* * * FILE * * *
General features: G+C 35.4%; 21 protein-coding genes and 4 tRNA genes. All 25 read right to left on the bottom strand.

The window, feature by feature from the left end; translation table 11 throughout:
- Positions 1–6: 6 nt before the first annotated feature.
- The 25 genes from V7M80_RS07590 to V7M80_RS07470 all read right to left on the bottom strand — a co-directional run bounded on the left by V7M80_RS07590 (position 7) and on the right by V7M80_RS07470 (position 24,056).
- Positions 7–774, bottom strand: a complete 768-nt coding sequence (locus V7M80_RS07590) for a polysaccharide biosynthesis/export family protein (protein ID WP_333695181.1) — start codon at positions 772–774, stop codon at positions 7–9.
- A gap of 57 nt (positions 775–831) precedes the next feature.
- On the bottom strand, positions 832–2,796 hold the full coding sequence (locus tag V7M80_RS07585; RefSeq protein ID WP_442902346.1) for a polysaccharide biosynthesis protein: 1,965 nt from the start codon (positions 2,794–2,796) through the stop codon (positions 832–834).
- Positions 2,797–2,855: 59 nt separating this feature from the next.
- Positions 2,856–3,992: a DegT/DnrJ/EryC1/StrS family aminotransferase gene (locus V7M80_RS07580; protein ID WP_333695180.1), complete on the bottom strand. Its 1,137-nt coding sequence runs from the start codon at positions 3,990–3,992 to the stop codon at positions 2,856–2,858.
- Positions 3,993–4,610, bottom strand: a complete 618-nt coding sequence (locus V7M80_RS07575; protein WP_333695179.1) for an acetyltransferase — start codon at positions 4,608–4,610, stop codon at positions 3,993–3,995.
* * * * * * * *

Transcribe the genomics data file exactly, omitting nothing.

General features: G+C 35.4%; 21 protein-coding genes and 4 tRNA genes. All 25 read right to left on the bottom strand.

The window, feature by feature from the left end; translation table 11 throughout:
- Positions 1–6: 6 nt before the first annotated feature.
- The 25 genes from V7M80_RS07590 to V7M80_RS07470 all read right to left on the bottom strand — a co-directional run bounded on the left by V7M80_RS07590 (position 7) and on the right by V7M80_RS07470 (position 24,056).
- Positions 7–774, bottom strand: a complete 768-nt coding sequence (locus V7M80_RS07590) for a polysaccharide biosynthesis/export family protein (protein ID WP_333695181.1) — start codon at positions 772–774, stop codon at positions 7–9.
- A gap of 57 nt (positions 775–831) precedes the next feature.
- On the bottom strand, positions 832–2,796 hold the full coding sequence (locus tag V7M80_RS07585; RefSeq protein ID WP_442902346.1) for a polysaccharide biosynthesis protein: 1,965 nt from the start codon (positions 2,794–2,796) through the stop codon (positions 832–834).
- Positions 2,797–2,855: 59 nt separating this feature from the next.
- Positions 2,856–3,992: a DegT/DnrJ/EryC1/StrS family aminotransferase gene (locus V7M80_RS07580; protein ID WP_333695180.1), complete on the bottom strand. Its 1,137-nt coding sequence runs from the start codon at positions 3,990–3,992 to the stop codon at positions 2,856–2,858.
- Positions 3,993–4,610, bottom strand: a complete 618-nt coding sequence (locus V7M80_RS07575; protein WP_333695179.1) for an acetyltransferase — start codon at positions 4,608–4,610, stop codon at positions 3,993–3,995.